I wasn't that convinced by the month stuck in the Doldrums.  I think there would have been far more mutinies than just the two Powning outlines.  Maybe revising this downwards to two weeks would have been more believable.  I'm sure it wasn't what was on the author's mind, but I kept thinking about the Waiting Place from Dr. Seuss's Oh, the Places You'll Go!

Anyway, they do escape the Doldrums and just manage to get new provisions at the Isle of Wight before the crew all starve to death.  (On top of everything else, they were cheated out of several barrels of beef and other foodstuffs by an unscrupulous agent.  While I wouldn't put it past Powning to have Nathaniel and crew find this agent and give him "rough justice," it seems unlikely their paths would cross again.)

Azuba makes it to Antwerp just in time to give birth to a son, who doesn't seem too damaged by the whole ordeal.  And this is where we think a huge decision must be made.  Will Azuba ever travel with Nathaniel again?  Will she decide it just isn't safe for her children and send them home to her parents as other captains' wives have done?  (Quite frankly, Azuba seems to keep running into a lot of women on these ships when it was still a statistical rarity.) Will she agree to travel back to Canada or insist on all of them going one one last trip on the Traveller? As it happens, we do know from the map in the front of the book that the Traveller only makes it from Antwerp to Hong Kong and not back to Saint John.  So that signifies some important plot twists and turns.


One would think that would be plenty, but then Powning pulls a stunt that I found truly outrageous.  As Azuba is recovering from the birth and out strolling a bit and sight-seeing in Antwerp, she runs into the former Rev. Simon.  It isn't that surprising that he was removed from his local ministry, but he apparently left the Church altogether and now wants to be an artist.  He went to Paris to learn photography but was visiting Antwerp.  As one might imagine, Nathaniel is flabbergasted and outraged.  As am I as a reader.  What are the odds of this happening?  One million to one?  Ten million to one?  You have to recall, the American Civil War is still on, and Saint John is still close enough to Maine that I imagine ship traffic was significantly curtailed.  It just seems pleasure cruises across the Atlantic for people who just happen to want to be artists might not be the wisest or safest of choices at that time.  Simon says that he thought they had all been lost at sea (and thus he wasn't actually following Azuba).  Now it is certainly possible that Powning is setting him up to be a monstrous liar, and thus driving Azuba into Nathaniel's arms once and for all.  I personally would find that an even bigger plot cheat -- completely inconsistent with what the reader had been told about him in the opening chapters.  In any case, I just find this situation (being confronted by the two men she has feelings for) so trite and cliched --.  Let me start again. More precisely, the lengths Powning goes to to set up this conflict in a way that is not at all believable to me makes it mere chick lit and not worthy of true literature and certainly not worthy of my time.  I actually started hating the book at that precise moment and will not read another word of it.  So alas, for me, poor misunderstood Azuba, strong but suspicious Nathaniel, and senstitive but possibly sneaky Simon will remain forever in their unresolved triangle.  I'll just never know how it all ends.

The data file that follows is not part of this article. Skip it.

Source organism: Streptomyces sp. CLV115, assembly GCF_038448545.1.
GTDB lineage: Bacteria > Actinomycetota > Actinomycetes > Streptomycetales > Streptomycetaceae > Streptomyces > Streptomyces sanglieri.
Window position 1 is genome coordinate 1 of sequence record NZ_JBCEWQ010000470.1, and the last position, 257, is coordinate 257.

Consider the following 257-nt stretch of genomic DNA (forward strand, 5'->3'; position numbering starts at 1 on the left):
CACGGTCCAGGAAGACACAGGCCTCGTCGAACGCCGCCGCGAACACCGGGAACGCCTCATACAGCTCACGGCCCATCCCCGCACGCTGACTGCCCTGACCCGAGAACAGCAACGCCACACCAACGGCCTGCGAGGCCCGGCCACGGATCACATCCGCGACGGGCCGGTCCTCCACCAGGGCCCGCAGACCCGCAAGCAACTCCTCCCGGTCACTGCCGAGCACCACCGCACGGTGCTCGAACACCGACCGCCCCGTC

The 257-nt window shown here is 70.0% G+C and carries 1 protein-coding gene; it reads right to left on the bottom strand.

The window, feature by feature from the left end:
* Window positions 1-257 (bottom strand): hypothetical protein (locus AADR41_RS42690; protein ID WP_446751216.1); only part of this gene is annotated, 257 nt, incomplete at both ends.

(Ok, if it turns out that Azuba ends up running an opium den in Hong Kong, go ahead and tell me in the comments, and I will read the rest of the book just for that.  But for anything less, I'm truly out.)